A black mamba snake.
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Mambas are fast-moving venomous snakes of the genus Dendroaspis (which literally means “tree asp”) in the family Elapidae. Four extant species are recognised currently; three of those four species are essentially arboreal and green in colour, whereas the so-called black mamba, Dendroaspis polylepis, is largely terrestrial and generally brown or grey in colour.
The black mamba has quite a reputation. It is one of the world’s deadliest snakes. It is the fastest land snake in the world, and the longest species of venomous snake in Africa and the second longest in the world. Only the King cobra grows longer.
How Fast Are Black Mambas
Slithering at speeds of up to 12.5 miles per hour or 20 km/h only the sidewinder snake, a venomous pit viper snake is faster at 29 km /18 m per hour.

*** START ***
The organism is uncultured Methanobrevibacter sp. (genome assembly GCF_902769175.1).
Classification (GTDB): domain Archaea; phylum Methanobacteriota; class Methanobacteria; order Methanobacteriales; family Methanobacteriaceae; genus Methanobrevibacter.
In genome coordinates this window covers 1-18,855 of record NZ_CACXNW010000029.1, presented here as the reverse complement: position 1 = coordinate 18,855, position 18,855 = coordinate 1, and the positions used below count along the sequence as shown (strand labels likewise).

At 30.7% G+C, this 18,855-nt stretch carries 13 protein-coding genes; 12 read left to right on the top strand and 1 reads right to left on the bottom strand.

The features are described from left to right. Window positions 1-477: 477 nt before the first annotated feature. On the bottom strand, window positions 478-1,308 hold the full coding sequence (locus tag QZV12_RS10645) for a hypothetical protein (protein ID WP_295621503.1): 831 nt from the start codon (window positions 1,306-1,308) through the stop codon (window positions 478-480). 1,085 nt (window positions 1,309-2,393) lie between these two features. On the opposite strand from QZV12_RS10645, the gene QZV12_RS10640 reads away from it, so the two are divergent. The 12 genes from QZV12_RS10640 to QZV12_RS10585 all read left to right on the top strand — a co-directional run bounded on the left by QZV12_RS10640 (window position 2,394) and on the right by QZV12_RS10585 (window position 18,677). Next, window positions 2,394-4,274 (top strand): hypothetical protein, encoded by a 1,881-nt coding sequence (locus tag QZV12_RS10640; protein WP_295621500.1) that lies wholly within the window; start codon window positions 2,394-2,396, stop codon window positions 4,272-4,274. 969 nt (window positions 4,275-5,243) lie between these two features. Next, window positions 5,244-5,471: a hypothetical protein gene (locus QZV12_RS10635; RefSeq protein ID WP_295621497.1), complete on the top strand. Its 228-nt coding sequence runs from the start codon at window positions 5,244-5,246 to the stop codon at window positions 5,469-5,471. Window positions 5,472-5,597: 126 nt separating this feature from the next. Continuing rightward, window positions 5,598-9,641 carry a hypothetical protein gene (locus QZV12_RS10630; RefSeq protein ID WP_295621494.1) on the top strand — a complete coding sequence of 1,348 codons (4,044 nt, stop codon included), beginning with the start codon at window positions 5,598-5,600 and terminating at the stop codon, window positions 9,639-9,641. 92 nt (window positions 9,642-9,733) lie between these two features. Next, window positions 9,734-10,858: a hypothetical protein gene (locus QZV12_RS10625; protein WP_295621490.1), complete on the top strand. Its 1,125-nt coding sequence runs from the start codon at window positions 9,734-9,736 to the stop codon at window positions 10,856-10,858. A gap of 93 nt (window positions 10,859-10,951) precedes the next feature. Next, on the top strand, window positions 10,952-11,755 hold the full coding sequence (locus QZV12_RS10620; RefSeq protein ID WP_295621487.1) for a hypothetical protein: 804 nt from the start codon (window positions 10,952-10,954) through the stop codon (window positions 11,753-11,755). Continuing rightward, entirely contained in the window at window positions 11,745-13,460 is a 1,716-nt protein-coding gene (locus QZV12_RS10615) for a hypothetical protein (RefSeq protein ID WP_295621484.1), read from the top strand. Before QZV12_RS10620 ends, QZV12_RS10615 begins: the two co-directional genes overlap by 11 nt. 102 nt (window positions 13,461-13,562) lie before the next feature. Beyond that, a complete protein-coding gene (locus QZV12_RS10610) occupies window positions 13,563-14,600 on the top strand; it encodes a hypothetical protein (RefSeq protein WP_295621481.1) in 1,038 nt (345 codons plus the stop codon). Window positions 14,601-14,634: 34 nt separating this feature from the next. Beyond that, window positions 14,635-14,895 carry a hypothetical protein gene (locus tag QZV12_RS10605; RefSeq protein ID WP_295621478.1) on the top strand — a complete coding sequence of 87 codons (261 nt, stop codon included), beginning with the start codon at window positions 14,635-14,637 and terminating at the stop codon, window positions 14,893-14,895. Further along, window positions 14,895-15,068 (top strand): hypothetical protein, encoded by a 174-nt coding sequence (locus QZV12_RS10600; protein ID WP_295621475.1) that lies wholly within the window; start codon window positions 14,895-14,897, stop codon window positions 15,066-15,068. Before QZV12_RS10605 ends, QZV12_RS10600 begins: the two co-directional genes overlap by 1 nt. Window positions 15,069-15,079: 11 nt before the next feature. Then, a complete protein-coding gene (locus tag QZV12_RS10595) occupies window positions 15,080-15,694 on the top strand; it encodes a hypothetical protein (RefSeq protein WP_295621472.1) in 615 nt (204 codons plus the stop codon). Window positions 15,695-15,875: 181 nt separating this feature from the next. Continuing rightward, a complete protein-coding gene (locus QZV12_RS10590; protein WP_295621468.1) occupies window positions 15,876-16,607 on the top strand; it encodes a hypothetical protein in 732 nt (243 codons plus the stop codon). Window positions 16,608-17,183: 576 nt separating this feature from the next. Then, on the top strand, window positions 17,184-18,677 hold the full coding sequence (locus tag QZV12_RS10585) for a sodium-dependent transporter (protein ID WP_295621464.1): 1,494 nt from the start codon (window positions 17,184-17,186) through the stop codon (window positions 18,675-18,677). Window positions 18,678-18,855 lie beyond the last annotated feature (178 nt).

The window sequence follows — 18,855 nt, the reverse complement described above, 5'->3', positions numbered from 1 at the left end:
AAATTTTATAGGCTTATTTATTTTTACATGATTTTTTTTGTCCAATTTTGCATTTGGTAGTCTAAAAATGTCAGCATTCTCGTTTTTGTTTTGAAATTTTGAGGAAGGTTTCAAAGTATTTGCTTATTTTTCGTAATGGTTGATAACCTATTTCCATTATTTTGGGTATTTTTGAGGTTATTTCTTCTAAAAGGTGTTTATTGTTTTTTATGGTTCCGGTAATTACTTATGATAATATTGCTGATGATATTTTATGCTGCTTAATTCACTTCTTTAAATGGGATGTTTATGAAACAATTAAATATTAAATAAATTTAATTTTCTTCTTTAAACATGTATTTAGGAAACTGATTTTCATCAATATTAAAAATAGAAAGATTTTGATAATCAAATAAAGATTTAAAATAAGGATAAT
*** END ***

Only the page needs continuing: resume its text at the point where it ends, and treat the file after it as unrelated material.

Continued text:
Popular accounts say that the snake can balance itself on the tip of its tail, however, this is not true. Donald Strydom, reptile expert and owner of Khamai Reptile Park near Hoedspruit, says many locals believe a whirlwind is caused by the speed and power of the black mamba as it moves on its path of seek and revenge. Others believe a huge crested black mamba, which moves like the wind, roams and guards the Mariepskop Mountains.
The black mamba is named for the colour of the inside of its mouth, which is black. This is clearly displayed when it is threatened. The snake has a matt, brownish-gray body with a light belly. Its preferred habitat includes termite mounds, hollow tree trunks, granite hillocks and moist savannah and lowland forests.